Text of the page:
Whether you’re Shakespeare-obsessed or have no experience with iambic pentameter whatsoever, Sean Martin’s Richard II is the must-see show of this season. “As far as we know this will be the first production of Richard II ever to be staged in Nashville,” director Sean Martin said. “I also just think opportunities to see things like this are often rare outside of places like New York or London, and it would be an unfortunate thing to miss it.” Richard II is the story of a capricious king who makes arbitrary decisions until his own people welcome an invasion to change leadership. The production examines divine right, the responsibility of the commoners and the psychological weight of a crown. The iconic work is retold with an entirely female cast, mixed with Lipscomb theatre students and Nashville Shakespeare Festival (NSF) actors. Caroline Amos, a regular actress with the NSF, shines in the role of Richard II, her mastery of Shakespeare obvious from her crisp diction and breathtaking storytelling. Amos portrays Richard II honestly and powerfully, making him startlingly relatable. The audience can sympathize with Richard’s mistakes through Amos’ retelling, instead of writing him off as incompetent or weak. The dispute between Carrie Brewer’s role of Bolingbrook and Evelyn O’Neal Brush’s portrayal of Mowbray kickstarts the production, creating a conflict powerful enough to carry the whole show in its wake. Denice Hicks is the perfect choice for the Duke of York. Her wise warmth fills out the intensely loyal role, endearing her to the audience. Richard II also features Lipscomb professor and Chair of Theater Beki Baker as Northumberland, a role she portrays...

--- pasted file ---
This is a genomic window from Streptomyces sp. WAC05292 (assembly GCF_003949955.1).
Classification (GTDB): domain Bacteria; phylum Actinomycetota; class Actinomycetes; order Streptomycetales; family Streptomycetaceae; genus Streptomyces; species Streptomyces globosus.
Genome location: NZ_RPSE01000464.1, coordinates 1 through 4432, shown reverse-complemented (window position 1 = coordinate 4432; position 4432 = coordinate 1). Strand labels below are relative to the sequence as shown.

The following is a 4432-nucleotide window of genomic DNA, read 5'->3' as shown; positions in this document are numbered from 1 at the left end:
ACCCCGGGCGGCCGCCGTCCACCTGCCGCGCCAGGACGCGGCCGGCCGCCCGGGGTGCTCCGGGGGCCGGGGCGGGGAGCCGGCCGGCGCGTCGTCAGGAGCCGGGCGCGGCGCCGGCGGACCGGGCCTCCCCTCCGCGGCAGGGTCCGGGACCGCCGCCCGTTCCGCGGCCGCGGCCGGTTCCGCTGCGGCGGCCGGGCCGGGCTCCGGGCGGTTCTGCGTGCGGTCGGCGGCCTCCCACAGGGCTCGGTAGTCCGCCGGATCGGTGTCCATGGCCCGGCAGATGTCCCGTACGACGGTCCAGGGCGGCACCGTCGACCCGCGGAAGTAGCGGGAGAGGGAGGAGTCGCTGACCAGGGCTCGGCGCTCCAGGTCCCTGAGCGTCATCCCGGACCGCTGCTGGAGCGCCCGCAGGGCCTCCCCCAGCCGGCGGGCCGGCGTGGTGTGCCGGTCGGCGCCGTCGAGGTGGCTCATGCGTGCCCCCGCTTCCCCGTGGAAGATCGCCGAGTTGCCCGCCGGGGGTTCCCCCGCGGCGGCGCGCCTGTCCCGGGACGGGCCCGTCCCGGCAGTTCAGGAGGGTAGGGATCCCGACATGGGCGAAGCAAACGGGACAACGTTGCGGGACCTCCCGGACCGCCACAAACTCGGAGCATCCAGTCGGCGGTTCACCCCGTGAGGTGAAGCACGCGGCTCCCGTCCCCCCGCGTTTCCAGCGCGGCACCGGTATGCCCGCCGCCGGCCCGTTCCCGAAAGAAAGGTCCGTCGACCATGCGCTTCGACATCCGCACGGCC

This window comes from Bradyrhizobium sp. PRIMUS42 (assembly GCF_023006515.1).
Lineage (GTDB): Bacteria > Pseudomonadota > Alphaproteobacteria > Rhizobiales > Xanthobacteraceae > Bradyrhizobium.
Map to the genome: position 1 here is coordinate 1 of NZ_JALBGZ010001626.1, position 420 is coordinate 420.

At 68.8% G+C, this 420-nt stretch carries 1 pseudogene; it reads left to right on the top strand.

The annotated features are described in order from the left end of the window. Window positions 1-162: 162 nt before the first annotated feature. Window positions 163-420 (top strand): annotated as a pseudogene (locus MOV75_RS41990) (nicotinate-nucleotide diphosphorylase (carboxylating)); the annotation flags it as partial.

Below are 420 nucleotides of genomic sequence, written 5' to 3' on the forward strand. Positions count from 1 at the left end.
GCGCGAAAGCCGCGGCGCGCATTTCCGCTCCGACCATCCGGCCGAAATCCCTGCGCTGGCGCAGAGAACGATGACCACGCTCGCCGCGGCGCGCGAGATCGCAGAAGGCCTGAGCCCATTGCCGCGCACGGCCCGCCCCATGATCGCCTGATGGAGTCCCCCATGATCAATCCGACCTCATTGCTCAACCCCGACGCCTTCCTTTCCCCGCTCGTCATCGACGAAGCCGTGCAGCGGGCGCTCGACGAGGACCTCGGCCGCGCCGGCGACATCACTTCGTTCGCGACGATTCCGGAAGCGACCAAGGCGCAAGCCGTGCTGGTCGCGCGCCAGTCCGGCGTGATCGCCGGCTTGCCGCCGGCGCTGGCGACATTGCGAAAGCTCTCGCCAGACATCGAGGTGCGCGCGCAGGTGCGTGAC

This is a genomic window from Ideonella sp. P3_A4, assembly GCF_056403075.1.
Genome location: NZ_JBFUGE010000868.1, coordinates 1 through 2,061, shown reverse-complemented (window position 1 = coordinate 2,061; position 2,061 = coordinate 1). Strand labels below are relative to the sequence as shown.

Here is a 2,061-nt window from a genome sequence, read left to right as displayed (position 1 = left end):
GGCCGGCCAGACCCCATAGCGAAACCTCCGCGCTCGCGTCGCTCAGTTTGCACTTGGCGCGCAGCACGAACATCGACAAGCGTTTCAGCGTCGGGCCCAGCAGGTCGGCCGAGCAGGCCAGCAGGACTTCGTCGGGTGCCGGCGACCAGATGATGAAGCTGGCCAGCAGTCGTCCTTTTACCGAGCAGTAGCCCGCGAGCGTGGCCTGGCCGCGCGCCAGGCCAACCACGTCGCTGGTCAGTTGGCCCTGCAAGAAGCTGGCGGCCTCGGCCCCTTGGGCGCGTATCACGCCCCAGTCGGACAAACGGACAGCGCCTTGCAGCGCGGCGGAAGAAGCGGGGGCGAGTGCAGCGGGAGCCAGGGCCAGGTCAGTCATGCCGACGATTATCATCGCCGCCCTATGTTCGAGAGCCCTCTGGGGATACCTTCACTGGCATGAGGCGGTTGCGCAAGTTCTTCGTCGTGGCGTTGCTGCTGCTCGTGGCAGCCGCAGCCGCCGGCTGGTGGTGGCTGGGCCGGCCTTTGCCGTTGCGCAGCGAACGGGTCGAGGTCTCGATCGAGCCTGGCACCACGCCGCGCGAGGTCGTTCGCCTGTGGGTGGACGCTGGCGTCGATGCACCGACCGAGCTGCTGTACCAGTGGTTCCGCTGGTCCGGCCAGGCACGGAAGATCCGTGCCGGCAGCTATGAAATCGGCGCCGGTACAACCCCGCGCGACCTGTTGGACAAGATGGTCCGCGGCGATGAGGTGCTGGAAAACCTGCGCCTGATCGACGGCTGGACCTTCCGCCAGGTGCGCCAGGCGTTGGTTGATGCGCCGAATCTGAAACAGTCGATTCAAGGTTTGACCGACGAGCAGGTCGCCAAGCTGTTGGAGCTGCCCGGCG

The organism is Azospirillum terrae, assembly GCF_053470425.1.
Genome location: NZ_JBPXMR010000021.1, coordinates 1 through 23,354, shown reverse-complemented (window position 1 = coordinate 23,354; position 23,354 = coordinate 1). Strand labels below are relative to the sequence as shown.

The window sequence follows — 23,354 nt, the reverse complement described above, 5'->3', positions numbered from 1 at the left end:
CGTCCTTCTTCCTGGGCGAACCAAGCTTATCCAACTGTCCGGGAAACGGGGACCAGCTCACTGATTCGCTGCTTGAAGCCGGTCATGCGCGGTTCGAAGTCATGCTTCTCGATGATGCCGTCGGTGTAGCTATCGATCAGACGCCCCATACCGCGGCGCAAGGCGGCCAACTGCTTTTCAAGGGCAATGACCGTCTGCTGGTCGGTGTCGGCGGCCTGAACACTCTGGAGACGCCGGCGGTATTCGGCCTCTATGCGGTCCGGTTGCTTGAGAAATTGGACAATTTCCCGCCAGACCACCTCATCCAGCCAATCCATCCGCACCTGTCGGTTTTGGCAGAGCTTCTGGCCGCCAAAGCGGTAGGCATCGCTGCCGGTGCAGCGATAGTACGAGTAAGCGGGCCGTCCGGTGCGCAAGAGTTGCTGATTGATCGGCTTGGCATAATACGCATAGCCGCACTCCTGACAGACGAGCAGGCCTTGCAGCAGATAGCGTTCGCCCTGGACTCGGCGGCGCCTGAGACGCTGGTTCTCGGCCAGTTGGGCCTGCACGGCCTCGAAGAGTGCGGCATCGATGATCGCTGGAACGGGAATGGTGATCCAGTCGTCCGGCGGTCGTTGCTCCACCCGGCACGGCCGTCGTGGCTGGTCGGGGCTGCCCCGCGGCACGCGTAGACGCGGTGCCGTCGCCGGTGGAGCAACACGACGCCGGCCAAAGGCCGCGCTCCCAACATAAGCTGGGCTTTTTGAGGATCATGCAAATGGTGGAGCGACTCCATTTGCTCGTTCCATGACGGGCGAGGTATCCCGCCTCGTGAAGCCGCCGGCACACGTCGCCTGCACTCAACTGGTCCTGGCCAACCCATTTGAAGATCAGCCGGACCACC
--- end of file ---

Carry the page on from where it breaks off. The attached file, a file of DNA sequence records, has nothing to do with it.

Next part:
Lady Bisons’ mental game helps produce strong season

Lady Bisons’ mental game helps produce strong season